You see a cat in the corner of the yard. She is hunched up, head lowered, whiskers flat against her muzzle, looking directly at you with dilated pupils. You want to pet her, but then you notice the tip of her tail is swishing from side to side.
What should your next move be? Should you go ahead and pet her, or is it best to back off?
If you read her body language right, you were wise and left well alone. The cat is giving out subtle signs that she’s feeling tense, and if you reach towards her, invading her personal space, she’s liable to lash out.
Of course, what you didn’t know was that just before you arrived, she’d been chased and cornered by another cat, which is why she was feeling so tense.
Looking deeper at the situation above, what are the tell-tale signs that the cat isn’t happy?
- Body Posture: Being hunched up with a lowered head is a sign of vigilance, especially when the cat seems ‘tense’. However, some cats just like resting with all four paws beneath them…but more about the vagaries of confusing cat body language shortly.
- Whiskers: Whiskers send out messages.
- Bristled forwards are usually a sign of curiosity or that the cat has seen something to hunt.
- Drooping down in a neutral position and the cat is relaxed.
- Flattened back against the muzzle means the cat is anticipating trouble and keeping them out of the way.
- Pupils: In cat language, a direct stare is a challenge to a fight. If a tense looking cat meets your gaze then she is prepared to attack if given provocation. Cats go to great lengths not to get into fights, but a frightened cat backed into a corner will come out fighting in order to protect herself. This is also why you shouldn’t stare directly at a cat you are trying to befriend: you are actually threatening her, rather than acting friendly.
- Tail: An agitated tail, especially one flagging to-and-fro is a sign of agitation. This isn’t a relaxed cat eager for a fuss, but an anxious, fearful cat in a state of inner conflict.
Body posture is an important way cats tell each other how they are feeling. This makes sense because they can read the shape of the body from some distance away, and thereby avoid entering into tricky situations that could end in injury.
Feline body language can be broadly divided into two groups:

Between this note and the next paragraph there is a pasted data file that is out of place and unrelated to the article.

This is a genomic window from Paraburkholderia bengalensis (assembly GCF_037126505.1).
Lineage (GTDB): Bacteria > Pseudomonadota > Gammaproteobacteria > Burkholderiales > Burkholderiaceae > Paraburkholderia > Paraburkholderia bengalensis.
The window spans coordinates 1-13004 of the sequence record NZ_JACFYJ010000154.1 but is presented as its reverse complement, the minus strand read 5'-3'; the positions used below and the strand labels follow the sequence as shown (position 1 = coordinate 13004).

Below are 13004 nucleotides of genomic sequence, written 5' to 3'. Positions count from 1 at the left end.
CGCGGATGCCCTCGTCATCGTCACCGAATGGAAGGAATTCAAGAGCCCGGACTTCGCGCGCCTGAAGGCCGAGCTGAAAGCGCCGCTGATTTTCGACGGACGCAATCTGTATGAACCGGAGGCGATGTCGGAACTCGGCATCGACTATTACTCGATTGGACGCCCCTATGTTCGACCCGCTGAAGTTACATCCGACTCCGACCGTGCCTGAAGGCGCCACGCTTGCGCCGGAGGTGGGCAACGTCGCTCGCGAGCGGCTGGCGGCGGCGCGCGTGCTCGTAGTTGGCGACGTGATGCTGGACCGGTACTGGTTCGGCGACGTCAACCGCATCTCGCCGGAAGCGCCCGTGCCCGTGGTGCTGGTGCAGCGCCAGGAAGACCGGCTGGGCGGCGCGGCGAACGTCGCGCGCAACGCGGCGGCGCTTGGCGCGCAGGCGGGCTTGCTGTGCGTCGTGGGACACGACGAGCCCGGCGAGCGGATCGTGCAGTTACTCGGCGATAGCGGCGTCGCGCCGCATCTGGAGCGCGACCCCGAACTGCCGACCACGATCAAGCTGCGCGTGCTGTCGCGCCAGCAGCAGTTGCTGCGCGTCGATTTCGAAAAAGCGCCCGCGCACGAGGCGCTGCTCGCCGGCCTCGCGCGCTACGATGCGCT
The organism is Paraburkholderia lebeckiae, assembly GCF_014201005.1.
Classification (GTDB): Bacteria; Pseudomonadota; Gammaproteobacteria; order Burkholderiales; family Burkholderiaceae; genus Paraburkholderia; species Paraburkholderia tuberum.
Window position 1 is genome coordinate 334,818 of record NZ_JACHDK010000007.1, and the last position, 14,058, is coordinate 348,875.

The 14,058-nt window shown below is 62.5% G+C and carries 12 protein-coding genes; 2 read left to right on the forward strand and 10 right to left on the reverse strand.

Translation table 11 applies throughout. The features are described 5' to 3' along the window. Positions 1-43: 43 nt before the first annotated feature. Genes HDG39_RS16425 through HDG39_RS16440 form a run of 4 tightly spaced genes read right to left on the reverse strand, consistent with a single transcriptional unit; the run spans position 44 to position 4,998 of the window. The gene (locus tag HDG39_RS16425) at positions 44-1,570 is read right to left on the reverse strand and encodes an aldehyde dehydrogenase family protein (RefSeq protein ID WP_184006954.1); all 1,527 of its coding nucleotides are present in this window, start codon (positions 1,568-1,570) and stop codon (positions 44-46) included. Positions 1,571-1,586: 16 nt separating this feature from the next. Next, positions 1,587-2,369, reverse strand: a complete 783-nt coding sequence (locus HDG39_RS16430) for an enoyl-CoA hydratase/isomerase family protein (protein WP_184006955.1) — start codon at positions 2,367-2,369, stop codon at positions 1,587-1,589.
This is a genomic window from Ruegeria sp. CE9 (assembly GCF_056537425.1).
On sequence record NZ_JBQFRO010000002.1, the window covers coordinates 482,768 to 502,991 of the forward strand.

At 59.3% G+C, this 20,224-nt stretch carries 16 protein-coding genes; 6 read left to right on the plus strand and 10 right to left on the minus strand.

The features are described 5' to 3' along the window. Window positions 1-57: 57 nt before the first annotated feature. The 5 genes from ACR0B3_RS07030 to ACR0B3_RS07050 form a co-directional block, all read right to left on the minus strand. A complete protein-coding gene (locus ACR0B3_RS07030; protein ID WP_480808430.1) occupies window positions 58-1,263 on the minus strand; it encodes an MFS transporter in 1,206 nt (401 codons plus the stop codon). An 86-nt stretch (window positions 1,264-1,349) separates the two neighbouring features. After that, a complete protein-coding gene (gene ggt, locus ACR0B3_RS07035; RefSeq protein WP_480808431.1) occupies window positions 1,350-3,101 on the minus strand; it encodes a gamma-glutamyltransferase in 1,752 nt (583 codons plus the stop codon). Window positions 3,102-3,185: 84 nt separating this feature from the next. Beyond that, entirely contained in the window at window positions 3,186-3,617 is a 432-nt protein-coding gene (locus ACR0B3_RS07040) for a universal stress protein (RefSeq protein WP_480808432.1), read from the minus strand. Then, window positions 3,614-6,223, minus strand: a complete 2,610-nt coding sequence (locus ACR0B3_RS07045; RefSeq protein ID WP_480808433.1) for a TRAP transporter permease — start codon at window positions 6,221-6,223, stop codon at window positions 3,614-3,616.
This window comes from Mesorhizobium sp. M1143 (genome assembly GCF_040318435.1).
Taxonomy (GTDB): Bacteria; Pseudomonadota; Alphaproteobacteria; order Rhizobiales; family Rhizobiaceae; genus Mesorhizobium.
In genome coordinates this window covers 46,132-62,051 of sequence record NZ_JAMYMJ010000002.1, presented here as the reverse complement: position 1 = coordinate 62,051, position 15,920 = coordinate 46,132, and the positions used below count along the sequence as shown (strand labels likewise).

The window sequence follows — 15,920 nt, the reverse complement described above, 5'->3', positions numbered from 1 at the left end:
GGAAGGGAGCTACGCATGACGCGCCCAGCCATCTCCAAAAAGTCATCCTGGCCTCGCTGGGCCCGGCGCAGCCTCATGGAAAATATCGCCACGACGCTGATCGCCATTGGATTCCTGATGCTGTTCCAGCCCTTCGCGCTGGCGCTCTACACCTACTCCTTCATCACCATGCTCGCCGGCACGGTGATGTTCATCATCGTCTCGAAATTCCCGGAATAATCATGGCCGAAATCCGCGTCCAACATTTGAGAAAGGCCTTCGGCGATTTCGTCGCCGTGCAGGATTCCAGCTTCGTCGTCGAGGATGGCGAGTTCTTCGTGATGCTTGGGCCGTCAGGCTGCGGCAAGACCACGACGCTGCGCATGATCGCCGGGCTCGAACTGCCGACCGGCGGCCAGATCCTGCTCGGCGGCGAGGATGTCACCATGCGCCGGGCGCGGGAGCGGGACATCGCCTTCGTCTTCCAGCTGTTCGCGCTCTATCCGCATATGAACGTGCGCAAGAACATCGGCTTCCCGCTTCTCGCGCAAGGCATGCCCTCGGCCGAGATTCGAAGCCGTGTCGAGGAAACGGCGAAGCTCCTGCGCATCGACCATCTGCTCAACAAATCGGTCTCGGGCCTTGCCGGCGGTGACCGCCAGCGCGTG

- Distance Reducing Signals: These mean the cat is relaxed, curious, and wants to be friends.
- Distance Increasing Signals: The cat wants to be left alone.
We now understand that in our opening scenario the cat was showing distance increasing signals because she was frightened and wanted you to stay away. So let’s look at some more body language signs and what they mean.
Distance Reducing Signals
You know the cat with the flag-pole tail that comes strolling to meet you. Well that vertical tail is a strong sign that the cat is curious and prepared to give you the benefit of the doubt. Another sign of friendliness (and no surprises here) is head bunting and rubbing against your shins. Whilst doing this the cat is spreading her scent on you, and making herself feel at home.
Another distance reducing signal is rolling over to display her belly. Unlike in dogs where this is a submissive gesture, for cats it’s a sign she wants to play. However, as anyone who has rubbed a cat’s belly will tell you – watch out! To the cat, clamping onto your hand with all four paws with claws out is a great game, so be aware the feline idea of play is very different to ours.
Much is written about eyes and pupils sizes, but in truth dilated pupils can be a sign of both anger and relaxation. A better determination of a cat’s mood is to look at her eyelids. Heavy, half-closed eyelids are usually a sign of trust, and if accompanied by a purr then you’re on safe ground.
Distance Increasing Signals
A fearful or an aggressive cat will display signs intended to keep the challenge at a distance. The classic Halloween cat, with straight legs, arched back, upside-down ‘U’ tail, and fur on end is a master class in distance increasing signals. This cat is frightened and doing everything in her power, including staring and hissing, to make herself look big and intimidating.
The aggressive cat preparing to defend her territory presents an altogether different silhouette. When faced directly with a cat intruding on her territory, she will crouch with her back end underneath her, ready to provide power for a split-second lunge forward. Her ears and whiskers are flattened back to keep them out of harm’s way, and her tail wags and lashes as an overt signal that she’s angry. The fur along her back stands on end, and she’s likely to lift her lip to display her canine teeth. This is a cat you really don’t want to mess with.
Practical Cat Body Language
When reading your cat’s body language, take a look at the bigger picture. When you focus in on pupil size or ear position it’s easy to miss other conflicting signs that better convey the cat’s mood.
When wondering if it’s safe to pet a strange cat look for signs of tension such as the whiskers slightly drawn but ears rotated backwards, and a ticking tail. If you need to approach for some reason, then talk to the cat first so that she’s 100% aware of your presence. Nothing will trigger a cat to lash out faster than being caught by surprise and talking to the cat may give them a chance to shake off the grumps and be friendly.
Of course nothing beats getting to know your cat purrs-onally, because all cats are unique individuals with their own behavioural nuances that only you can understand.
How good are you at reading your cat’s body language? What signals does your cat give you to tell you to come closer or to keep your distance?